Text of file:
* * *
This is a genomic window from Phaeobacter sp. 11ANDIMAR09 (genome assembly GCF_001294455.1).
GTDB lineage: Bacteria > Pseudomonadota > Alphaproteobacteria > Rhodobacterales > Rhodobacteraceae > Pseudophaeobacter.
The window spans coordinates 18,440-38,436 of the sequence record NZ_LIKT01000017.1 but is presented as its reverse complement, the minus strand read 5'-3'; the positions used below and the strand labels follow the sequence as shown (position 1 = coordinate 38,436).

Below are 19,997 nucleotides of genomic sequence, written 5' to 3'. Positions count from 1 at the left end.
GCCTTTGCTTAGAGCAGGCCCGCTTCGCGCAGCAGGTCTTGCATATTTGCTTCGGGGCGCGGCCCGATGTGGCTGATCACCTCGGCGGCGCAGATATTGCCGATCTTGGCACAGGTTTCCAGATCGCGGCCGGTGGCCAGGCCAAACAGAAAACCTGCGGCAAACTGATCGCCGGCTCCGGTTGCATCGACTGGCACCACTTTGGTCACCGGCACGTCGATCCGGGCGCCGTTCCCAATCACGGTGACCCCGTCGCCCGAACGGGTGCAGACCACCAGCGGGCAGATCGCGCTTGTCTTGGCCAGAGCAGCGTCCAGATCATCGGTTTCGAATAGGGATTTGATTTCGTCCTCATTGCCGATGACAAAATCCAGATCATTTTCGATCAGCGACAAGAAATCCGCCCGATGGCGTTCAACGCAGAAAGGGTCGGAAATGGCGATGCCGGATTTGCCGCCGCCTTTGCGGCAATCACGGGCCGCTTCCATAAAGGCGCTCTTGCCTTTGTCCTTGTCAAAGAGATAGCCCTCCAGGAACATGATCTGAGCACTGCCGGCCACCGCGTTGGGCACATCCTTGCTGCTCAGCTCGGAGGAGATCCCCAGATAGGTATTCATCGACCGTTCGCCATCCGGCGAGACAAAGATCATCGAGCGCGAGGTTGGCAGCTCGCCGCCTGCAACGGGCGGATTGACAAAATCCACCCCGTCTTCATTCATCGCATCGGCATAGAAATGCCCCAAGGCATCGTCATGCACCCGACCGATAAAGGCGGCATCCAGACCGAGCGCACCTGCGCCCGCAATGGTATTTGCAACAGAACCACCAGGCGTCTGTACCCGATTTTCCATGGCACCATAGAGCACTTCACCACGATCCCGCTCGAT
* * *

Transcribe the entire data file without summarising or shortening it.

This is a genomic window from Phaeobacter sp. 11ANDIMAR09 (genome assembly GCF_001294455.1).
GTDB lineage: Bacteria > Pseudomonadota > Alphaproteobacteria > Rhodobacterales > Rhodobacteraceae > Pseudophaeobacter.
The window spans coordinates 18,440-38,436 of the sequence record NZ_LIKT01000017.1 but is presented as its reverse complement, the minus strand read 5'-3'; the positions used below and the strand labels follow the sequence as shown (position 1 = coordinate 38,436).

Below are 19,997 nucleotides of genomic sequence, written 5' to 3'. Positions count from 1 at the left end.
GCCTTTGCTTAGAGCAGGCCCGCTTCGCGCAGCAGGTCTTGCATATTTGCTTCGGGGCGCGGCCCGATGTGGCTGATCACCTCGGCGGCGCAGATATTGCCGATCTTGGCACAGGTTTCCAGATCGCGGCCGGTGGCCAGGCCAAACAGAAAACCTGCGGCAAACTGATCGCCGGCTCCGGTTGCATCGACTGGCACCACTTTGGTCACCGGCACGTCGATCCGGGCGCCGTTCCCAATCACGGTGACCCCGTCGCCCGAACGGGTGCAGACCACCAGCGGGCAGATCGCGCTTGTCTTGGCCAGAGCAGCGTCCAGATCATCGGTTTCGAATAGGGATTTGATTTCGTCCTCATTGCCGATGACAAAATCCAGATCATTTTCGATCAGCGACAAGAAATCCGCCCGATGGCGTTCAACGCAGAAAGGGTCGGAAATGGCGATGCCGGATTTGCCGCCGCCTTTGCGGCAATCACGGGCCGCTTCCATAAAGGCGCTCTTGCCTTTGTCCTTGTCAAAGAGATAGCCCTCCAGGAACATGATCTGAGCACTGCCGGCCACCGCGTTGGGCACATCCTTGCTGCTCAGCTCGGAGGAGATCCCCAGATAGGTATTCATCGACCGTTCGCCATCCGGCGAGACAAAGATCATCGAGCGCGAGGTTGGCAGCTCGCCGCCTGCAACGGGCGGATTGACAAAATCCACCCCGTCTTCATTCATCGCATCGGCATAGAAATGCCCCAAGGCATCGTCATGCACCCGACCGATAAAGGCGGCATCCAGACCGAGCGCACCTGCGCCCGCAATGGTATTTGCAACAGAACCACCAGGCGTCTGTACCCGATTTTCCATGGCACCATAGAGCACTTCACCACGATCCCGCTCGAT